Researchers have pledged to address land use issues through the application of Geographic Information Systems (GIS) to inform policy makers on the right activity for every place.
Arguing that application of GIS would foster sustainable urban and rural development, researchers and scientists, from different countries across the globe, expressed the commitment at the opening of an international conference on geospatial technologies in Kigali, yesterday.
The three-day conference brings together about 100 participants, including, academics, government officials, civil society and private sector players from 10 African countries, the Netherlands and the US, according to Dr Gaspard Rwanyiziri, the director of Centre for Geographic Information Systems and Remote Sensing.
Prof. Phillip Cotton, the vice-chancellor of the University of Rwanda, said the meeting was a good platform for researchers and policymakers to share ideas and showcase the best practices for a better application of GIS to improve livelihood in communities.
“We will discuss challenges facing land use and explore the opportunities around for land optimisation and secure for the future generation,” Prof. Cotton said, challenging researchers to avoid relying on mere theoretical studies but link their works to people’s experiences to address issues in real life.
“We will assess the feasibility and applicability of the recent research findings, seeking to devise ways to apply GIS methods to make Rwandan communities healthier,” he said.
Dr Marie Christine Gasingirwa, the director-general of science, research and technology at the Ministry of Education, said considering that Rwanda is a small but densily populated country, the application of GIS for land optimisation is paramount for sustainable development.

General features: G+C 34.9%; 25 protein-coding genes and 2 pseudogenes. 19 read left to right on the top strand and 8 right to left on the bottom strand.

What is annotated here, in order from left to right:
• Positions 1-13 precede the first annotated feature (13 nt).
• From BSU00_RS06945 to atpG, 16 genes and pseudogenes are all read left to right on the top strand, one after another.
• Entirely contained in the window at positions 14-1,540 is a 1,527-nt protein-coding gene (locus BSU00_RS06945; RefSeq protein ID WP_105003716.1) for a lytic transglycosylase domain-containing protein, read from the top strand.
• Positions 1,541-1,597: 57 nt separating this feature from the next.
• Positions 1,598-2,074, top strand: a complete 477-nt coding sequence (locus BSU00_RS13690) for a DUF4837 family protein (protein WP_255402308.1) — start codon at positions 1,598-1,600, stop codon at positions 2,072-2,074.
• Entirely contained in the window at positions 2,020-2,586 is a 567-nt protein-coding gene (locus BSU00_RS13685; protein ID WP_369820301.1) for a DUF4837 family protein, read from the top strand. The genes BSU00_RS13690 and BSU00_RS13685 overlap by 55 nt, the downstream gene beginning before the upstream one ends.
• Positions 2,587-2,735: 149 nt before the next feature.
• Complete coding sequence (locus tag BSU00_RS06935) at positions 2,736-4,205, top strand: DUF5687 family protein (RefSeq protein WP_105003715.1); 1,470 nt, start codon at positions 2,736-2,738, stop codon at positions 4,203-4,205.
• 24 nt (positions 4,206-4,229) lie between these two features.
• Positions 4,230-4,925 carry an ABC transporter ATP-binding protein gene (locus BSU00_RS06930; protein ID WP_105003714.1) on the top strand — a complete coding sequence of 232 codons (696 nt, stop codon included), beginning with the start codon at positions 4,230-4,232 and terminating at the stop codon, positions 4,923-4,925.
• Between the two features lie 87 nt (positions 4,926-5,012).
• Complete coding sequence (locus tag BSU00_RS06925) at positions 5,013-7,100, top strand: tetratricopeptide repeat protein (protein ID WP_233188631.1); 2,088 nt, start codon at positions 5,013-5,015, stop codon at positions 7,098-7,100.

“Under Vision 2020, Rwanda recognises the use of technologies in development and has offered various ICT facilities to University of Rwanda,” Gasingirwa said.
She said land is one of Rwanda’s critical resources which must be preserved and optimally utilised.
Review of recent findings
Rwanyiziri said participants will review recent research findings from different countries to chart the best ways for land management, environmental sustainability, food security and spatial planning.
“We started offering GIS courses at the former National University of Rwanda in 1999 in collaboration with the University of Twente, Netherlands and graduates have been playing an instrumental role in environment sustainability, development and implementation of land registration policy and different master plans in the country,” he said.
He added that in collaboration with two Swedish varsities, University of Rwanda will introduce masters degree courses on land management next academic year with view to produce more GIS specialists who will address land-related issues in the country.
“The major challenge lies in the high price of GIS software, which currently stands at $20,000 (about Rwf15 million), and many people, especially private sector, are struggling to afford it,” he said.
The conference has been organised by University of Rwanda’s College of Science and Technology, in collaboration with the University of Twente, to get participants to share knowledge and experiences on cutting-edge research and innovations using geospatial information technologies to address critical issues on sustainable urban and rural development, Rwanyiziri said.